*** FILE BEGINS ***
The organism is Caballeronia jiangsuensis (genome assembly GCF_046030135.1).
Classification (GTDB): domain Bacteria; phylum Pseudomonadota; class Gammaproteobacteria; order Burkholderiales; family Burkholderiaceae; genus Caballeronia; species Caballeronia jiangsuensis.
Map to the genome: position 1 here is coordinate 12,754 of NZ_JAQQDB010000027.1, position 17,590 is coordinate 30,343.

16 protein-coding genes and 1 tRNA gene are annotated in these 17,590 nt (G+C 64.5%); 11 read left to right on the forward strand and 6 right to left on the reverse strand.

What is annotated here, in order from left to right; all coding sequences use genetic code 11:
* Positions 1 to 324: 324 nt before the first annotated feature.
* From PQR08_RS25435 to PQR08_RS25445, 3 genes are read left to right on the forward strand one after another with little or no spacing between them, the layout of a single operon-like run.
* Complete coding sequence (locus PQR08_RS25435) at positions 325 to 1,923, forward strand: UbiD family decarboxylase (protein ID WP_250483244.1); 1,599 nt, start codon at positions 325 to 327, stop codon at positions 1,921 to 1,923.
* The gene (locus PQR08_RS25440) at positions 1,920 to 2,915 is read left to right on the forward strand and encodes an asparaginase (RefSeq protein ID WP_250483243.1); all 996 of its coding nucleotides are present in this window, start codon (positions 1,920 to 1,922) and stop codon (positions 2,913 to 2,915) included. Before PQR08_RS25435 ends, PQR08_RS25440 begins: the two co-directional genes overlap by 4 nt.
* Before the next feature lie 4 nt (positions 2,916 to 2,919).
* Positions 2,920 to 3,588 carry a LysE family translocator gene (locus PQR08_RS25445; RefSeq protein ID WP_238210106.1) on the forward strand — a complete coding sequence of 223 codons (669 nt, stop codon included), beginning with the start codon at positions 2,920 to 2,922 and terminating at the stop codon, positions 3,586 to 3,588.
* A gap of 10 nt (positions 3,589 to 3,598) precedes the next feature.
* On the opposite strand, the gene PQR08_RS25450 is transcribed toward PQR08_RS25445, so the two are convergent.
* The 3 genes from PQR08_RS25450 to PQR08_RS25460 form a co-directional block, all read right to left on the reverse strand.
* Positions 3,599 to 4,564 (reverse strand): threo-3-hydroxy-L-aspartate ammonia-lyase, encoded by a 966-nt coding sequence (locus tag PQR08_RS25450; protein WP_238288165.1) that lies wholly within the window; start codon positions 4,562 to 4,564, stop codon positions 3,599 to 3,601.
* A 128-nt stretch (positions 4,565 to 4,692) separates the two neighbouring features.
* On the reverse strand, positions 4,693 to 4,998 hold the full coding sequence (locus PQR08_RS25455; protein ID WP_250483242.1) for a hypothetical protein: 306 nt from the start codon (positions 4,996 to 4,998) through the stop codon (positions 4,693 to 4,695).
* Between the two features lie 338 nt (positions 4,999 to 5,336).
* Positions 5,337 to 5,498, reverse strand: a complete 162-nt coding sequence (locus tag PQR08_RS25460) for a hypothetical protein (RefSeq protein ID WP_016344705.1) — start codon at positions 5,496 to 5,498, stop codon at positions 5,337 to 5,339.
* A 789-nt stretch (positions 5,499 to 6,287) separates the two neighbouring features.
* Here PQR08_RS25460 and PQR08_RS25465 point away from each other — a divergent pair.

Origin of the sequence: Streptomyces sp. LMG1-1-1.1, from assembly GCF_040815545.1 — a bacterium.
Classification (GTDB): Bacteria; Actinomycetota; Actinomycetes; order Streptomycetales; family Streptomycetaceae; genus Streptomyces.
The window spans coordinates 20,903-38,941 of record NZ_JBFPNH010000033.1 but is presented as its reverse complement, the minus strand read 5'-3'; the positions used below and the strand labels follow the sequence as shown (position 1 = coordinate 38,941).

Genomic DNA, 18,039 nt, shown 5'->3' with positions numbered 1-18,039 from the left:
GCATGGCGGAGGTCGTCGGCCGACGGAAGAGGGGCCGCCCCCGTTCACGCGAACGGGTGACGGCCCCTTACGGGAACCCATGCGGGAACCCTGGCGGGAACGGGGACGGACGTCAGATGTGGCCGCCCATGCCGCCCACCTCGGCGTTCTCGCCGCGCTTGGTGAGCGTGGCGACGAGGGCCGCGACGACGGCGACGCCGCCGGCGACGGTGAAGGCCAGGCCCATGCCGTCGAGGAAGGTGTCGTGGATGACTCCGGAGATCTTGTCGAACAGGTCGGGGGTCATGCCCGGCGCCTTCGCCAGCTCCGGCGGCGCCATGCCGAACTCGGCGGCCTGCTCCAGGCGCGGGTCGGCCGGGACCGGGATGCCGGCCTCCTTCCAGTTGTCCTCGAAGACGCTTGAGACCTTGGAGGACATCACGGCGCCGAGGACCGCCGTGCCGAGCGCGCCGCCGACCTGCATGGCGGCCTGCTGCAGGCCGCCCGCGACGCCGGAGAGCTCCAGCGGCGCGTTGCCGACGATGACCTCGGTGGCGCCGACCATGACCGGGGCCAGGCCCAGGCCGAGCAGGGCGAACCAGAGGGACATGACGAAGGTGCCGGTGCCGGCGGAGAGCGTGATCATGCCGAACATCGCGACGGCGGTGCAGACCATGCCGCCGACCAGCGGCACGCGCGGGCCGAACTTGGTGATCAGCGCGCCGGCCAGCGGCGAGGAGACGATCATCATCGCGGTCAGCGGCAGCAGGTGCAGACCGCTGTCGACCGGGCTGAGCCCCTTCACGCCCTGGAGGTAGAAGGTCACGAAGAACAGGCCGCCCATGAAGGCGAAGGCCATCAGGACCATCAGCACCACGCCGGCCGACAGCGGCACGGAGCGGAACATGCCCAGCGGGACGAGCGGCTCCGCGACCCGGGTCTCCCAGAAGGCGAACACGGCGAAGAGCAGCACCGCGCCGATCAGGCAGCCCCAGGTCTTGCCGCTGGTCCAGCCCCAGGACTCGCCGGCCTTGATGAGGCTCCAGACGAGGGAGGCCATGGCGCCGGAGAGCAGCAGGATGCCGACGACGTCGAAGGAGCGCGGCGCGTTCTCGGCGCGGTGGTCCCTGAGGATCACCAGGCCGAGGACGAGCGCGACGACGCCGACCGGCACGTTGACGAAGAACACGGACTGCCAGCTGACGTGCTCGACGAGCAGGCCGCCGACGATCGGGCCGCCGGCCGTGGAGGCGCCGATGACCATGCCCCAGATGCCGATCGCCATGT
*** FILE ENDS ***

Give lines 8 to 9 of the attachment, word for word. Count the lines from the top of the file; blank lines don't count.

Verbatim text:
* Complete coding sequence (locus PQR08_RS25435) at positions 325 to 1,923, forward strand: UbiD family decarboxylase (protein ID WP_250483244.1); 1,599 nt, start codon at positions 325 to 327, stop codon at positions 1,921 to 1,923.
* The gene (locus PQR08_RS25440) at positions 1,920 to 2,915 is read left to right on the forward strand and encodes an asparaginase (RefSeq protein ID WP_250483243.1); all 996 of its coding nucleotides are present in this window, start codon (positions 1,920 to 1,922) and stop codon (positions 2,913 to 2,915) included. Before PQR08_RS25435 ends, PQR08_RS25440 begins: the two co-directional genes overlap by 4 nt.